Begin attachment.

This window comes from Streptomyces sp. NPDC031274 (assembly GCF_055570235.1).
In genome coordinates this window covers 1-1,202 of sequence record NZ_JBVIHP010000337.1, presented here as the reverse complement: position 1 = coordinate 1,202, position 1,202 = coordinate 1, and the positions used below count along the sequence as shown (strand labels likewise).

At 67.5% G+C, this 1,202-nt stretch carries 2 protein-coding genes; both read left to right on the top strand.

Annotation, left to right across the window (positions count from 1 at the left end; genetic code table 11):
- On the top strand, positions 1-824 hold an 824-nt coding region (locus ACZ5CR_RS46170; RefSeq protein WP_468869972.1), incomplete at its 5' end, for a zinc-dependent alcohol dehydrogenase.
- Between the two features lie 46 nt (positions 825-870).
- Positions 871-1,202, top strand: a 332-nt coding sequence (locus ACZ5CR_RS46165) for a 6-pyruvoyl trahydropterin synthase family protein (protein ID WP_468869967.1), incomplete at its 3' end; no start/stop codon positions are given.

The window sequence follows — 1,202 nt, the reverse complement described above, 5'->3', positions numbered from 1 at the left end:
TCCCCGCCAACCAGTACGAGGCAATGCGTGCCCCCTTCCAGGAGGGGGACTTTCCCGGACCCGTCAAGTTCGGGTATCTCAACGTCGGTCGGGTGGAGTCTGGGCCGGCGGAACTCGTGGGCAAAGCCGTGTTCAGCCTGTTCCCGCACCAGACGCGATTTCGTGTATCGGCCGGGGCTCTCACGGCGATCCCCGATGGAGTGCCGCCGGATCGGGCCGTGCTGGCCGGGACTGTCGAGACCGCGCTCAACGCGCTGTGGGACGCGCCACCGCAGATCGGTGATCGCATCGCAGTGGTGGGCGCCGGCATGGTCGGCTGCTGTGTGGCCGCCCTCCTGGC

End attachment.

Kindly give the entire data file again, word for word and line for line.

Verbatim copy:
This window comes from Streptomyces sp. NPDC031274 (assembly GCF_055570235.1).
In genome coordinates this window covers 1-1,202 of sequence record NZ_JBVIHP010000337.1, presented here as the reverse complement: position 1 = coordinate 1,202, position 1,202 = coordinate 1, and the positions used below count along the sequence as shown (strand labels likewise).

At 67.5% G+C, this 1,202-nt stretch carries 2 protein-coding genes; both read left to right on the top strand.

Annotation, left to right across the window (positions count from 1 at the left end; genetic code table 11):
- On the top strand, positions 1-824 hold an 824-nt coding region (locus ACZ5CR_RS46170; RefSeq protein WP_468869972.1), incomplete at its 5' end, for a zinc-dependent alcohol dehydrogenase.
- Between the two features lie 46 nt (positions 825-870).
- Positions 871-1,202, top strand: a 332-nt coding sequence (locus ACZ5CR_RS46165) for a 6-pyruvoyl trahydropterin synthase family protein (protein ID WP_468869967.1), incomplete at its 3' end; no start/stop codon positions are given.

The window sequence follows — 1,202 nt, the reverse complement described above, 5'->3', positions numbered from 1 at the left end:
TCCCCGCCAACCAGTACGAGGCAATGCGTGCCCCCTTCCAGGAGGGGGACTTTCCCGGACCCGTCAAGTTCGGGTATCTCAACGTCGGTCGGGTGGAGTCTGGGCCGGCGGAACTCGTGGGCAAAGCCGTGTTCAGCCTGTTCCCGCACCAGACGCGATTTCGTGTATCGGCCGGGGCTCTCACGGCGATCCCCGATGGAGTGCCGCCGGATCGGGCCGTGCTGGCCGGGACTGTCGAGACCGCGCTCAACGCGCTGTGGGACGCGCCACCGCAGATCGGTGATCGCATCGCAGTGGTGGGCGCCGGCATGGTCGGCTGCTGTGTGGCCGCCCTCCTGGC